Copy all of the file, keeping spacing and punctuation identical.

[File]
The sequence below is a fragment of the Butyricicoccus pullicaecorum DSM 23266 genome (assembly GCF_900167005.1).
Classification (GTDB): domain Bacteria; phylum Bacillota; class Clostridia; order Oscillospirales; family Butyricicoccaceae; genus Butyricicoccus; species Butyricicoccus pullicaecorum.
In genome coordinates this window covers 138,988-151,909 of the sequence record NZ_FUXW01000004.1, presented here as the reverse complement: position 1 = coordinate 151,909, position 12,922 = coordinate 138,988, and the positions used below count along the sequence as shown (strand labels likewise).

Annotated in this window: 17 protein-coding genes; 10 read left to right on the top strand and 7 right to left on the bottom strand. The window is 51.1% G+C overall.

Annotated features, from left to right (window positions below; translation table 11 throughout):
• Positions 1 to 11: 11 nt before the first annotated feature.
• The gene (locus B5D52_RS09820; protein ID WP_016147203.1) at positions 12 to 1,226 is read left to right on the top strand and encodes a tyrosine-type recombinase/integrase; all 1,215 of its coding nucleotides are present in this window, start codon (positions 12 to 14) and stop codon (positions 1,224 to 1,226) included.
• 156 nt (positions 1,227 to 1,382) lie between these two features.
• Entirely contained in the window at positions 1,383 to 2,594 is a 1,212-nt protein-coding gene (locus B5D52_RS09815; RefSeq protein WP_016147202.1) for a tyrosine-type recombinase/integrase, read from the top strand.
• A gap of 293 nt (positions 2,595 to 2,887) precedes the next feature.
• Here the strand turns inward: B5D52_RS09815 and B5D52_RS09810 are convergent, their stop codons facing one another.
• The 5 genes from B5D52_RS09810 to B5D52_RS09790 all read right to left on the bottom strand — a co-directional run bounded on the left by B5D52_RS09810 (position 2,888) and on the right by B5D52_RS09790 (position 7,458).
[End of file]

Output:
The sequence below is a fragment of the Butyricicoccus pullicaecorum DSM 23266 genome (assembly GCF_900167005.1).
Classification (GTDB): domain Bacteria; phylum Bacillota; class Clostridia; order Oscillospirales; family Butyricicoccaceae; genus Butyricicoccus; species Butyricicoccus pullicaecorum.
In genome coordinates this window covers 138,988-151,909 of the sequence record NZ_FUXW01000004.1, presented here as the reverse complement: position 1 = coordinate 151,909, position 12,922 = coordinate 138,988, and the positions used below count along the sequence as shown (strand labels likewise).

Annotated in this window: 17 protein-coding genes; 10 read left to right on the top strand and 7 right to left on the bottom strand. The window is 51.1% G+C overall.

Annotated features, from left to right (window positions below; translation table 11 throughout):
• Positions 1 to 11: 11 nt before the first annotated feature.
• The gene (locus B5D52_RS09820; protein ID WP_016147203.1) at positions 12 to 1,226 is read left to right on the top strand and encodes a tyrosine-type recombinase/integrase; all 1,215 of its coding nucleotides are present in this window, start codon (positions 12 to 14) and stop codon (positions 1,224 to 1,226) included.
• 156 nt (positions 1,227 to 1,382) lie between these two features.
• Entirely contained in the window at positions 1,383 to 2,594 is a 1,212-nt protein-coding gene (locus B5D52_RS09815; RefSeq protein WP_016147202.1) for a tyrosine-type recombinase/integrase, read from the top strand.
• A gap of 293 nt (positions 2,595 to 2,887) precedes the next feature.
• Here the strand turns inward: B5D52_RS09815 and B5D52_RS09810 are convergent, their stop codons facing one another.
• The 5 genes from B5D52_RS09810 to B5D52_RS09790 all read right to left on the bottom strand — a co-directional run bounded on the left by B5D52_RS09810 (position 2,888) and on the right by B5D52_RS09790 (position 7,458).